There is also a grouping of other chapters, some of which might be expected for a book of this sort, while others are more innovative. Perhaps not surprisingly there is a chapter on bioethics in which autonomy, social justice, beneficence, and non-maleficence are addressed, but the chapter also contextualizes postgraduate medical education across the four specialties of family medicine, psychiatry, surgery, and pediatrics. The use of numerous text boxes to summarize chapter sections will be helpful to those unfamiliar with teaching bioethics, but this practice tends to be reductionist as a pedagogic technique. While chapter authors recognize the almost universal presence of ethics teaching in the undergraduate curriculum, they assert it remains “haphazard and underevaluated” (104) in postgraduate programs. More unexpected is the chapter on teaching the social sciences in medical residency. On the one hand, purist humanities scholars might find it jarring to include this sister group of diverse disciplines, but on the other hand, it is consistent with the mindset that any field that is not embraced within the clinical or biosciences is lumped together as the humanities. Based on their extensive postgraduate teaching experience at the University of Toronto, the chapter authors make the case for the value of residents grasping the tenets of the social sciences as an underpinning for a more sophisticated understanding of advocacy, professionalism, and cultural knowledge.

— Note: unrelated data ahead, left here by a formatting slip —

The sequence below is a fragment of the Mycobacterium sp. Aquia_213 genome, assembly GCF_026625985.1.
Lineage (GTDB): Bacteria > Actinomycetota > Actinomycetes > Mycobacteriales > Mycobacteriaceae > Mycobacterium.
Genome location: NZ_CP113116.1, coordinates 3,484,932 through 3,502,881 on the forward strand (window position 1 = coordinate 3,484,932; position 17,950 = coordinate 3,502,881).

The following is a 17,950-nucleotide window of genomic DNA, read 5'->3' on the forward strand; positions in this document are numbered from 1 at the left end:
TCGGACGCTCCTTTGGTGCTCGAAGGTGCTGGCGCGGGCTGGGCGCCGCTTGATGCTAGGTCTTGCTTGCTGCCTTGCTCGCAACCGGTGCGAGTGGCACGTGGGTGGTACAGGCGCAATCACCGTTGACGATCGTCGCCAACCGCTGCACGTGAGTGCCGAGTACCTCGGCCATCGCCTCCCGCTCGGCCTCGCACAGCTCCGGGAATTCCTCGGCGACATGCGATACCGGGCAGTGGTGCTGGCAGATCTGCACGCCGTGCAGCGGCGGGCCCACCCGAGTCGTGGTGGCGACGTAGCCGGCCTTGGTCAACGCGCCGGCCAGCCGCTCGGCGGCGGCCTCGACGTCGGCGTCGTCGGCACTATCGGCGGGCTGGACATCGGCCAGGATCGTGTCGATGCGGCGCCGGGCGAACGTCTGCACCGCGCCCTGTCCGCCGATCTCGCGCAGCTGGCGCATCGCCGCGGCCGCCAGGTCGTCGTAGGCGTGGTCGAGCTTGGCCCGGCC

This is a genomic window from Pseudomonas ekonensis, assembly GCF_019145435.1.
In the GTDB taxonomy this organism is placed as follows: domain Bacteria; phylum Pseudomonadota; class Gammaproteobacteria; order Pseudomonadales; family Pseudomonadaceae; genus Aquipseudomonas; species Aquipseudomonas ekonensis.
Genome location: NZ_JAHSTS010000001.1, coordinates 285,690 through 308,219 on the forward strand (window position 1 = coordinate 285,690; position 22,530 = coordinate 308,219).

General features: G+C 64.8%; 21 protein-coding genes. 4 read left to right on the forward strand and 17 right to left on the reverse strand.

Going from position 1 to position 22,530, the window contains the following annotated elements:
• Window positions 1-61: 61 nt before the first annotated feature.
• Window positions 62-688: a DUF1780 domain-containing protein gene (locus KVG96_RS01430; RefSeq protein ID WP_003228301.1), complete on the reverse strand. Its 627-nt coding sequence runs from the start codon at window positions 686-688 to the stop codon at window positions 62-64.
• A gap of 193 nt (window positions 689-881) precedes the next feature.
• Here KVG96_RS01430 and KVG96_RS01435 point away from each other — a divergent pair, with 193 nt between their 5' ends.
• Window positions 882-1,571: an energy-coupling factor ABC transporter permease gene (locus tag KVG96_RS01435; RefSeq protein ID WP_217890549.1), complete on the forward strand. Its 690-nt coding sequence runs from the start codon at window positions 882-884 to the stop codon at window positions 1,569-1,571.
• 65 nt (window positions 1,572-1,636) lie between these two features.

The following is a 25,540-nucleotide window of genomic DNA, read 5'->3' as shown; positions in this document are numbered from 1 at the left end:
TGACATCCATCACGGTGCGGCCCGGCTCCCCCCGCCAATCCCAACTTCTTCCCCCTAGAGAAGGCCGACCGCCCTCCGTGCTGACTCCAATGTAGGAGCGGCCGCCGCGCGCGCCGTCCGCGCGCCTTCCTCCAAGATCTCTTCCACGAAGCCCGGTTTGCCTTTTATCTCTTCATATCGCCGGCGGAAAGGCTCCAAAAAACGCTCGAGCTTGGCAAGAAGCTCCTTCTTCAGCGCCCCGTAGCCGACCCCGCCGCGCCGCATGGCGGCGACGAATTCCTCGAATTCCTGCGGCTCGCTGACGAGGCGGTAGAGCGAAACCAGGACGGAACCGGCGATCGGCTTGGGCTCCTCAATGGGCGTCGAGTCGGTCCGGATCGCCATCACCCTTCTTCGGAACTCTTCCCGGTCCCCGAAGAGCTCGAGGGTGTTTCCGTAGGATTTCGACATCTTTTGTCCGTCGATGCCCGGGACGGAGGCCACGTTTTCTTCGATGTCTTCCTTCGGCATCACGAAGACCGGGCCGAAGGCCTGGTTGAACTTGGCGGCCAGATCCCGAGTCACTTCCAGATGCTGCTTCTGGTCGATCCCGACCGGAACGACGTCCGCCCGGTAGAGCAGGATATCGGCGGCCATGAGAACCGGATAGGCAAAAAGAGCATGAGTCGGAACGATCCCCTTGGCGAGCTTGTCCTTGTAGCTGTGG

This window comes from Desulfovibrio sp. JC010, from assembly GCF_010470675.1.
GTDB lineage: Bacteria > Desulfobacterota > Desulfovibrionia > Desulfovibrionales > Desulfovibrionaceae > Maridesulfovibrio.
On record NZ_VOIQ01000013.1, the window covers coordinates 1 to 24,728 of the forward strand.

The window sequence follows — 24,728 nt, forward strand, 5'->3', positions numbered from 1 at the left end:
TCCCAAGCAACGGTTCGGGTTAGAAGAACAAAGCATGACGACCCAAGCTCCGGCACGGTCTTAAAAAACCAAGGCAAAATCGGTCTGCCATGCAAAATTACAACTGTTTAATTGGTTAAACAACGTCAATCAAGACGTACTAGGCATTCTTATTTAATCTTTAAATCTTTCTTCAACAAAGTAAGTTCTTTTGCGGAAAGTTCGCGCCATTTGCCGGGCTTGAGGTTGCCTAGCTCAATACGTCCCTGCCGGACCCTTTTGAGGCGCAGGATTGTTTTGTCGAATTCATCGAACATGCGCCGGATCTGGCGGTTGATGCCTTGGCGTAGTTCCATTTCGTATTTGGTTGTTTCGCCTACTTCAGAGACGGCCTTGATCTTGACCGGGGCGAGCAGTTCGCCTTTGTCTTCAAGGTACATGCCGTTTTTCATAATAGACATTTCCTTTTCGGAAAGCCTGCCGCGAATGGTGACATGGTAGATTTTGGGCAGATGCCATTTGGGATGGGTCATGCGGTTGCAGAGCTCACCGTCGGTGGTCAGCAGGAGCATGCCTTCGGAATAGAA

Two chapters in this last group stood out as particularly helpful for a practical teaching guide and handbook because the focus topics are often overlooked in discussions for the inclusion of health humanities in the medical curriculum. In her chapter “Difficult Conversations: Evaluating the Medical Humanities,” Martina Kelly highlights the tension typically present between so-called “hard sciences” and “soft skills,” between measuring outcomes that are believed to be quantifiable and objective and those that are more subjective, subtle, and personal. In Kelly’s view a definitive resolution of this tension is probably not achievable, but neither should it be; there probably is no right answer in this debate. Some readers might find the futility of that conclusion frustrating, yet to truly understand how the humanities work is to grasp that the destination is less important than the journey to reach it. In another essay, the late Robert Pierre Tomas outlines potential funding avenues and marketing skills that might be deployed to get a humanities program off the ground and maintain it. Both these chapters are realistic reminders that in some medical settings the humanities can be a hard sell.